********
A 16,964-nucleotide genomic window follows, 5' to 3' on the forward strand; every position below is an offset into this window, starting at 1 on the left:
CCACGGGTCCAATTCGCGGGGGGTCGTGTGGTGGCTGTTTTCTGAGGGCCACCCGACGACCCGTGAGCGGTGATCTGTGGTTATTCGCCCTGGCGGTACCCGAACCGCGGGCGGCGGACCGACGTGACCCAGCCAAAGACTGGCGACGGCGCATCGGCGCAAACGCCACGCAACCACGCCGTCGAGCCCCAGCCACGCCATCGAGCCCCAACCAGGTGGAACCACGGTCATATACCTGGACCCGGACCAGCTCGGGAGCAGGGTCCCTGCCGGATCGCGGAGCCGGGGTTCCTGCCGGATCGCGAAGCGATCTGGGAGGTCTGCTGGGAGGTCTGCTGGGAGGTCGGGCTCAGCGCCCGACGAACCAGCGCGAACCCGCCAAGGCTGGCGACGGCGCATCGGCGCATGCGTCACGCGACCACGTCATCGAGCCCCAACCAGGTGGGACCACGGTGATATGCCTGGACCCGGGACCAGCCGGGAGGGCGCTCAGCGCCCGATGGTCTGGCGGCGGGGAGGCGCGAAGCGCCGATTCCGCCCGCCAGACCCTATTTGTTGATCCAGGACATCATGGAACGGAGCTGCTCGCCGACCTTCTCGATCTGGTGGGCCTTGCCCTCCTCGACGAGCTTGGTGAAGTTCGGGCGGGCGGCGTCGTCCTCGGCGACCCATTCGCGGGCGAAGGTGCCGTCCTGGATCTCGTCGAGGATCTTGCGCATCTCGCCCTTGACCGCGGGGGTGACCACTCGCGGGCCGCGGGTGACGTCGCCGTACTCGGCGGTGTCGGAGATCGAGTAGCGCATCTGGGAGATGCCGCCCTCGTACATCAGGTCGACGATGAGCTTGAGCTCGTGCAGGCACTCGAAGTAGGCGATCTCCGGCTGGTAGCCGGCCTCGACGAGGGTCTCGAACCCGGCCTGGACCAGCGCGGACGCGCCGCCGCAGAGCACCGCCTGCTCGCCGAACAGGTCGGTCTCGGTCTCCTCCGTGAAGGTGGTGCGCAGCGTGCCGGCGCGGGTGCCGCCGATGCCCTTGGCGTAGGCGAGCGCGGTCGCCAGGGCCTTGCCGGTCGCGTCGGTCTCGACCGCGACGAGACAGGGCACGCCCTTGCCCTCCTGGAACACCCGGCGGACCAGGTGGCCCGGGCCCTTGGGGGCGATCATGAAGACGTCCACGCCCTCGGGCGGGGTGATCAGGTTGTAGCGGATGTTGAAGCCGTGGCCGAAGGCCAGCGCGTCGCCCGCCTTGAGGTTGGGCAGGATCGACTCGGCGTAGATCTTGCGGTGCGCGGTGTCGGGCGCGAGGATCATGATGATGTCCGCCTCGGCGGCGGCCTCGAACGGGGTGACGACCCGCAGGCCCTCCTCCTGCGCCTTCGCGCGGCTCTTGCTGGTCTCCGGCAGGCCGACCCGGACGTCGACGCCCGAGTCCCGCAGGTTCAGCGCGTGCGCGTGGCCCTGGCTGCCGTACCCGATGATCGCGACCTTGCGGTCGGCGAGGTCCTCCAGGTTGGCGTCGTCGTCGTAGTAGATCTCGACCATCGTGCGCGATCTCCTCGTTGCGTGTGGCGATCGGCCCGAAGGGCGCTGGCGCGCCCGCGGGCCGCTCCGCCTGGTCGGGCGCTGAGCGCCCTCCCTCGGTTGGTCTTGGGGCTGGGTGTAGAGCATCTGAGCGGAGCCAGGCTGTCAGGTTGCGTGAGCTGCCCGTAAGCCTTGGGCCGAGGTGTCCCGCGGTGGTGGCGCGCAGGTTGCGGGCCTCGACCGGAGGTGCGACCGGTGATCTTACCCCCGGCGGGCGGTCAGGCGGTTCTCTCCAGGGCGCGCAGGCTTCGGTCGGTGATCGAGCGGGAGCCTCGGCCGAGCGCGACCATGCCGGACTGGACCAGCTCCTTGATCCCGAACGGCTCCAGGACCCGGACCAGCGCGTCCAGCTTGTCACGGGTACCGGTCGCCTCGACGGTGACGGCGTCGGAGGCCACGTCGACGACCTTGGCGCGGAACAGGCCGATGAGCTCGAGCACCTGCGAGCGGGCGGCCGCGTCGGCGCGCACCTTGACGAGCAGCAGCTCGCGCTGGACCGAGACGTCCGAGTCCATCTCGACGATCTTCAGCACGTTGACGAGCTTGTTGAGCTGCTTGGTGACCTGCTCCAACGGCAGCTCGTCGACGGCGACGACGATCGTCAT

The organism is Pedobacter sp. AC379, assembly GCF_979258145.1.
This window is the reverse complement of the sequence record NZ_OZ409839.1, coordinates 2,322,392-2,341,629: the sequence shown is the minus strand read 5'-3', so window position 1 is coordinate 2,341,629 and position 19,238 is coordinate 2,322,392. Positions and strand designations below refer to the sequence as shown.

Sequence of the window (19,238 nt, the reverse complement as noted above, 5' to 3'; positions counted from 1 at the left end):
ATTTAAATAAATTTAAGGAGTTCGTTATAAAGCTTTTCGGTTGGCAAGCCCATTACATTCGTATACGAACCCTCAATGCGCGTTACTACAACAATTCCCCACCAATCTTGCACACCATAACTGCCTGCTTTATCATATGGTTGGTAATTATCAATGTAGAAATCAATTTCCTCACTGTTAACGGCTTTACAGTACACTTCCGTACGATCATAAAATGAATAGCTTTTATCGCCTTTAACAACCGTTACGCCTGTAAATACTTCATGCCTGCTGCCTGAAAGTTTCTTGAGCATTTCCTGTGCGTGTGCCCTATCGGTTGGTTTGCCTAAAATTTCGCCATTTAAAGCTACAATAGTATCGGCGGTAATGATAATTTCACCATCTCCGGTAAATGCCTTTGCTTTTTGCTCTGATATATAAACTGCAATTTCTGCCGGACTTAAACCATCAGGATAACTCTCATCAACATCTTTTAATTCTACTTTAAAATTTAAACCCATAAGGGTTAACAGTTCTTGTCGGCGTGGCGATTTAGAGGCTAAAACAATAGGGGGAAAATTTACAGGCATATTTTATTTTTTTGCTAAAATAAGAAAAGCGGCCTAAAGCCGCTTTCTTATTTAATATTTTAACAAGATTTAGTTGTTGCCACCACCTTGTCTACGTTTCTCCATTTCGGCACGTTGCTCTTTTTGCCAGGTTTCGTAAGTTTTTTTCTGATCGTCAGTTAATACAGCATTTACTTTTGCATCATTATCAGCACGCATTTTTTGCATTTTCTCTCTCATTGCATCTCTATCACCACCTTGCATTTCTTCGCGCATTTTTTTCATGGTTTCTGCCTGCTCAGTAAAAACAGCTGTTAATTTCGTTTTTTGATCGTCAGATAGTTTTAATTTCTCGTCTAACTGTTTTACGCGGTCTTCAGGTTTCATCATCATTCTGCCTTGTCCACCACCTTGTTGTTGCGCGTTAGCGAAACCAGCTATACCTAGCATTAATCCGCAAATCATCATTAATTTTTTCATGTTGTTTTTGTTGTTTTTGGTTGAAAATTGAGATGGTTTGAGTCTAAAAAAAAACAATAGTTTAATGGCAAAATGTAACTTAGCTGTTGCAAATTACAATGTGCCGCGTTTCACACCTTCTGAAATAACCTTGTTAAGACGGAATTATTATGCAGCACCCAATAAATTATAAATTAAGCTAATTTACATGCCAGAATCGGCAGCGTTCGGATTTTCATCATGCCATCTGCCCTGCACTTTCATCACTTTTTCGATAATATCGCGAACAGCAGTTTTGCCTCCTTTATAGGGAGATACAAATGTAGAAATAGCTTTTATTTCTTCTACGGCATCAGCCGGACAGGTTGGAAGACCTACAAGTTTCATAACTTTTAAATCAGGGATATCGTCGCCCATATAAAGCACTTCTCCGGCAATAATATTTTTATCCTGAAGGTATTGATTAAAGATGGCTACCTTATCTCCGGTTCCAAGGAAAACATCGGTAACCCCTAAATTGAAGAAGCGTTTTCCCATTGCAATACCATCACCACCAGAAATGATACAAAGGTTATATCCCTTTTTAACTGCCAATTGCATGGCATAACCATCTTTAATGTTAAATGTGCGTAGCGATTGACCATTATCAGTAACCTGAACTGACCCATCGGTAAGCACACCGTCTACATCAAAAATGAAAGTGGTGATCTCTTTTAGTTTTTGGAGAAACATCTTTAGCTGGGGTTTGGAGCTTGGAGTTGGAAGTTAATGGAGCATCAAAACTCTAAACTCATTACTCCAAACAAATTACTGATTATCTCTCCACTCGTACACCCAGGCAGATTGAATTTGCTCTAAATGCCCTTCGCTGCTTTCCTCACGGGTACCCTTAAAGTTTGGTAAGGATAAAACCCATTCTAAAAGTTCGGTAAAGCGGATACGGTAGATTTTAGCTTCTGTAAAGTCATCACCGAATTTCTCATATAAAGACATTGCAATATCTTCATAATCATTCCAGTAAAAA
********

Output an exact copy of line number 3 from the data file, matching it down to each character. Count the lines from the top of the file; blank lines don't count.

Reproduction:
The organism is Pedobacter sp. AC379, assembly GCF_979258145.1.